# Electric potential of cylinder

1. Feb 17, 2008

### 743344

1. The problem statement, all variables and given/known data

A hollow cylindrical shell of length L and radius R has charge Q uniformly distributed along its length.

What is the electric potential at the center of the cylinder?

2. Relevant equations

n = Q/A
V = kQ/r

3. The attempt at a solution

1) the cylinder has uniform surface charge densitiy n = Q/A;
where A = 2piR^2 + 2piRL = area of cylinder
therefore: n = Q/(2piR^2 + 2piRL)

2) now i am stuck.......because for the two circle parts of the cylinder (2 disks) i know i can find the potential by dividing the disk into rings and then using integration..........but i don't know how to incorporate the length of the cylinder in to the problem before intergation........i mean i know know how to start dividing the cylinder in to small pieces and then using the surface charge desity and then intigrating to find the equation?

please give me as much info about this quesition as posible.....since the assignment is due tomorrow and this is the only problem i have left to do

thank you

2. Feb 17, 2008

### pam

As I read the problem, I think the ends are open, so the charge is only on the curved surface. Use the potential on the axis of a ring and integrate to get your answer.

3. Feb 17, 2008

### marlon

The ends don't play any role because the electrical field lines will be tangetial with respect to these surfaces !

What matters is this :
a) is the charge distributed along the surface ? If yes : Gauss's law teaches us that E=0 inside the cylinder

b) is the charge distributed along the volume of the cylinder ? If yes, E will be non zero.

To calculate E and then the potential, one can apply the law of Gauss ! You will need the electrical flux through a second cylinder, inside the given cylinder + the total charge inside the second cylinder!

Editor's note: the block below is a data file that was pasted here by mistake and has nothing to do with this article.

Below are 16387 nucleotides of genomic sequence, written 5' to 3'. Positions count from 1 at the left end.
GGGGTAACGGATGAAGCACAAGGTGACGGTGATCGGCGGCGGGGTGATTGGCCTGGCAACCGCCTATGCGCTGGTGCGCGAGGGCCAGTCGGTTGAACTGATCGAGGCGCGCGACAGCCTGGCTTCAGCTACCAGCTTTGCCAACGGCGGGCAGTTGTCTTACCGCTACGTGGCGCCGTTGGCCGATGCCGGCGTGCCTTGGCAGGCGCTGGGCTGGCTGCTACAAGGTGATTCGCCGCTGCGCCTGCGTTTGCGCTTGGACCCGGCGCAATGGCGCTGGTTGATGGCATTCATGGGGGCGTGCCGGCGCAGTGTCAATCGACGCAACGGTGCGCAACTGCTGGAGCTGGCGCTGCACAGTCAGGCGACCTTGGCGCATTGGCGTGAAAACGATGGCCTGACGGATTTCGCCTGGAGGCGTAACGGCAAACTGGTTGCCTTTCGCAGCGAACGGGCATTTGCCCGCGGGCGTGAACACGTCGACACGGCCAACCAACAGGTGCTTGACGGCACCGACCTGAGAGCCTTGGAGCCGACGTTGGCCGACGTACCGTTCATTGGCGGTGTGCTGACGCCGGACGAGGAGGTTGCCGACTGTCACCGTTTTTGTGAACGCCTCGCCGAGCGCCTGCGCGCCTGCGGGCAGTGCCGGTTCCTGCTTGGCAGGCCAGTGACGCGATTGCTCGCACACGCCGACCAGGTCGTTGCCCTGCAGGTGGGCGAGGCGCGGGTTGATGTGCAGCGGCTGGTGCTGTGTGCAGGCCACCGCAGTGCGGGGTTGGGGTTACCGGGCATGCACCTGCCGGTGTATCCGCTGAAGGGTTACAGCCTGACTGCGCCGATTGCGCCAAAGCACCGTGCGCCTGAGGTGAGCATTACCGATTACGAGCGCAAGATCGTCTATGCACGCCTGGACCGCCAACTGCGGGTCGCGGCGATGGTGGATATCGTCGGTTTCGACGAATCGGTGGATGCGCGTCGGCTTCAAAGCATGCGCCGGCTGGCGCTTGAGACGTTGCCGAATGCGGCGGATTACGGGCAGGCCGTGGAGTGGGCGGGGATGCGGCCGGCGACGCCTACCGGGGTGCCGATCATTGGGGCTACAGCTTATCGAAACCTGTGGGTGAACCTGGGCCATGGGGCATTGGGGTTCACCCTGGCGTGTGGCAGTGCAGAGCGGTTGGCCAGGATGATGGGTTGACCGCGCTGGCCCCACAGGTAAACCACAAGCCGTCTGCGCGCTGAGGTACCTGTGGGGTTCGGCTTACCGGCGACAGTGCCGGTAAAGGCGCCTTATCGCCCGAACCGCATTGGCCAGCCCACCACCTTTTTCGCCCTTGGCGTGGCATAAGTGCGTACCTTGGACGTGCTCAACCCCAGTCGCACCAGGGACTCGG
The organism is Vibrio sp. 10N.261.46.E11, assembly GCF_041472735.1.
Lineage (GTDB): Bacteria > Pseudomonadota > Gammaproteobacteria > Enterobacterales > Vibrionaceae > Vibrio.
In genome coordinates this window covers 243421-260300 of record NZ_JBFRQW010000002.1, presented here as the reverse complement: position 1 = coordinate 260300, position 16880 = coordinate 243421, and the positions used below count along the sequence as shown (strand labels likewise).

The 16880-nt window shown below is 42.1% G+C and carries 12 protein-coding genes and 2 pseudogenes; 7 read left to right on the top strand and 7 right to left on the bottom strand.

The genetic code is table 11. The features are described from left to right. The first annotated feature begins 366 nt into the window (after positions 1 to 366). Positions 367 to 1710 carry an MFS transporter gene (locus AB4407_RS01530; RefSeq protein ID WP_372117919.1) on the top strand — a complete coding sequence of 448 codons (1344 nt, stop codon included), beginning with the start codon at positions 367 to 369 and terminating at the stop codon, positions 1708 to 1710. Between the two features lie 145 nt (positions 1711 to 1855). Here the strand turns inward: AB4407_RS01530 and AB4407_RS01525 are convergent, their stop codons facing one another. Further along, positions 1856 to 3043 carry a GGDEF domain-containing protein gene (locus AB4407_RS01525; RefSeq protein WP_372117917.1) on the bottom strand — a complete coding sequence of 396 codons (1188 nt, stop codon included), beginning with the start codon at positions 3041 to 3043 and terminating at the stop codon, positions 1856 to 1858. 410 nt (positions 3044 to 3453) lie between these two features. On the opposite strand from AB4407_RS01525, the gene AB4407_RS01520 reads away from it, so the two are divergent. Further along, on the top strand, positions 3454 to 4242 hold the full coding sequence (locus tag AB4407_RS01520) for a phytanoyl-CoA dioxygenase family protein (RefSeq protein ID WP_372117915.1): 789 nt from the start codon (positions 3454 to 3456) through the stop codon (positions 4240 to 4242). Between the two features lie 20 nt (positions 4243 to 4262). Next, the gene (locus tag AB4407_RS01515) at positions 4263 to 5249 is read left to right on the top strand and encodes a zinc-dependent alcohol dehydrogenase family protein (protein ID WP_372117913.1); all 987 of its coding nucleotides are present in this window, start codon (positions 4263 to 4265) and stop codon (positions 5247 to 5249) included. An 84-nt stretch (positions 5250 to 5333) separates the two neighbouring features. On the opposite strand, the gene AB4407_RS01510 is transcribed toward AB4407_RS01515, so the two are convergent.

marlon

marlon

Last edited: Feb 17, 2008
4. Feb 18, 2008

### pam

Since the problem refers to "charge Q uniformly distributed along its length", it implies that the ends are open.
Gauss's law does not imply that E=0 or anything else.
Gauss's law cannot be used to find the potential at the center, because the configuration does not have enough symmetry with a finite length cylinder. Use the method in post #2.

5. Feb 24, 2008

### marlon

Not enough symmetry ? It's a cylinder with a charge that is uniformely distributed along the surface ??? What extra symmetry do you need ?

Seems to me you have some conceptual problems with the Law of Gauss...

marlon

Last edited: Feb 24, 2008
6. Feb 24, 2008

### pam

It is of finite length, so E is not constant along its length.
One of us does.

7. Feb 24, 2008

### Dr Transport

The problem says "At the center of the cylinder.".....

8. Feb 25, 2008

### pam

Is that relevant to the use of Gauss's law?

9. Feb 25, 2008

### marlon

yes what matters is whether you are inside or outside the cylinder

marlon

10. Feb 25, 2008

### Ulysees

You might have to

1. divide the cylinder into circular rings
2. pair them up about the centre (which cancels any component of the E-field in the direction of the cylinder)
3. work out the E-field component in the direction perpendicular to the cylinder by integrating over one of the two rings and doubling.
4. integrate this E-field component from the centre of the cylinder to infinity, in a direction perpendicular to the cylnder to get the potential (by convention the potential is set to zero at infinity)

But have you been taught integration?